In this first part of the Everneath trilogy, the myth of Hades and Persephone serves to focus a contemporary story: the young girl liberates herself from a misogynist boyfriend under whose control she remained for a long time and who brought her massive unhappiness. The role of the mythical Hades is played by the immortal Cole, who abducts Nikki to the underworld, like Hades abducted Persephone in the fifth book of Ovid’s Metamorphoses. This parallel to the myth is mentioned in the book in order to inform readers about the ancient narrative, but the main source of the myth, Ovid’s Metamorphoses, are not mentioned. In order to develop in a conservative way Nikki has to leave the uncanny rocker to start a family life with her human boyfriend Jack. After visiting a club she is taken into the underworld for half of a year as prisoner in the parallel world of Everneath. But this captivity feels for Nikki like 100 years of horror and pain. Back on earth Cole visits her regularly and suggests her that she would become the new empress of the underworld at his side, if she marries him. If she agrees to this plan, Nikki would never see again the people she loves. Nikki embodies a new and modern type of Persephone being seduced by a devilish figure, who wants to use her for his own tyrannical aims. Cole behaves as a bad ruler, because he has no heart and like the Christian stereotype of Satan, he is keen to seduce innocent girls. At the end of this novel, Nikki can be saved by Jack, her Messianic boyfriend, in the last moment. He sacrifices his life for her. The ancient myth is pedagogically functionalized to show teenage girls and readers, that they should not follow rockers or other dubious young men into their homes after a club night. Nikki did that and that is the reason for her suffering in the underworld. According to this conservative view, sex before marriage may lead to death as also suggested in the prominent Twilight series by Stephenie Meyer. Nikki also finds herself in a triangular relationship, because she is adored by two men, like Bella in Twilight. Cole is also a hybrid figure between Hades and vampire: he sucks his victim’s emotions and energy to retain his immortality. The role models in this book are archaic. The men are active and damage or rescue women. The female protagonists are passive victims, who are exploited by bad boys. Everneath is an amalgamate of Greco-Roman mythological motifs and modern fairy tale themes.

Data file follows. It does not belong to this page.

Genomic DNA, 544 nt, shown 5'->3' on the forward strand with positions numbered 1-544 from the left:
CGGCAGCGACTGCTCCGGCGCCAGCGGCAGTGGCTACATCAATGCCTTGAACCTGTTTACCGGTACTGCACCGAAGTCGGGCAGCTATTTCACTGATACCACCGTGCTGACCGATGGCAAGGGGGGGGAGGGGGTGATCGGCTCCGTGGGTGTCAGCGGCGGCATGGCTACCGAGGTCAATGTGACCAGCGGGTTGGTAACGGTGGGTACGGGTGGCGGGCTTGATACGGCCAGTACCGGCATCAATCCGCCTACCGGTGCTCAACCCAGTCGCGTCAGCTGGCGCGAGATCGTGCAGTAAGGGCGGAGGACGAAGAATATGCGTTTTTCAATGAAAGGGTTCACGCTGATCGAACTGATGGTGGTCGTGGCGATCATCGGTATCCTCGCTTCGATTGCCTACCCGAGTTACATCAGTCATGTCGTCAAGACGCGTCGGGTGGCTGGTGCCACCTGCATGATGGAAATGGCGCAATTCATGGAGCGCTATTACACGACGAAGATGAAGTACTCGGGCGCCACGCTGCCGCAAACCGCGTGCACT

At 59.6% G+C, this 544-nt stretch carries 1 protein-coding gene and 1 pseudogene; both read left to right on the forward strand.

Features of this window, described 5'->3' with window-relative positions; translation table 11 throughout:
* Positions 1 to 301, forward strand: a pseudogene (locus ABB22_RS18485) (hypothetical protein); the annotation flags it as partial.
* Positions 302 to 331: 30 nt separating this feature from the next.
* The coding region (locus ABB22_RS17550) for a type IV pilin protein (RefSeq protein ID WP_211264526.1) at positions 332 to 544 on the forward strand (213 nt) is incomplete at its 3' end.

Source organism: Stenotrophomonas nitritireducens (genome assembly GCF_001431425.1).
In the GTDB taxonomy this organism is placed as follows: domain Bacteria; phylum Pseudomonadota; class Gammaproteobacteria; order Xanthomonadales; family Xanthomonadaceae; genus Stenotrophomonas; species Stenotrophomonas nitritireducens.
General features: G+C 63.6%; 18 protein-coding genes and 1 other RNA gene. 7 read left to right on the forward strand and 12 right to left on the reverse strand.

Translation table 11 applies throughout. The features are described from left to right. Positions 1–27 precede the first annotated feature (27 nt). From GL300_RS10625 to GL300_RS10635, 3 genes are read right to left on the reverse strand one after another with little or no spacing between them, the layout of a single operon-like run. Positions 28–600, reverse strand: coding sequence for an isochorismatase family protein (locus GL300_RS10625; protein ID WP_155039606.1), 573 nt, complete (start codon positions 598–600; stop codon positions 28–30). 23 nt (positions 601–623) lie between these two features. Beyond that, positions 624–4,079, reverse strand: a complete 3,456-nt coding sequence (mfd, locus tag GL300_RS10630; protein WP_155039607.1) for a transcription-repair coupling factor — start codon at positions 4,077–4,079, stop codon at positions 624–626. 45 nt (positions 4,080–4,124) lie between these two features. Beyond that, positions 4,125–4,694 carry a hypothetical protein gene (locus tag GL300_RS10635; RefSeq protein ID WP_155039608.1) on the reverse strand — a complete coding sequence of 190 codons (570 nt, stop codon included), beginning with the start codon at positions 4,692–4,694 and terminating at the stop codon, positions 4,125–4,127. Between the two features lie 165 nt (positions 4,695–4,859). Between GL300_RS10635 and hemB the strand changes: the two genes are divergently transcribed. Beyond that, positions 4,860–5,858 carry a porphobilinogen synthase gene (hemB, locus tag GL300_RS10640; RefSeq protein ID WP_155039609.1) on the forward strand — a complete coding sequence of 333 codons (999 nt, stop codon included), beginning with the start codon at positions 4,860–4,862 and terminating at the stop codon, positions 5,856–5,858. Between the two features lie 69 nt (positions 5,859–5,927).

Michael Stierstorfer, Antike Mythologie in der Kinder- und Jugendliteratur der Gegenwart. Unsterbliche Götter- und Heldengeschichten? [Ancient Mythology in Contemporary Children’s Literature. Immortal Stories of Gods and Heroes?]. Frankfurt am Main: Peter Lang, 2017, 128 pp.
Markus Janka, Michael Stierstorfer (eds.). Verjüngte Antike. Griechisch-römische Mythologie und Historie in zeitgenössischen Kinder- und Jugendmedien. Heidelberg: Winter 2017.
Bettina Kümmerling-Meibauer: “Orpheus and Eurydice. Reception of the Classical Myth in Children’s Literature.ˮ In: Katarzyna Marciniak (ed.): Our Mythical Childhood… The Classics and Literature for Children and Young Adults. Leiden/Boston: Brill, 2016, pp. 291-306.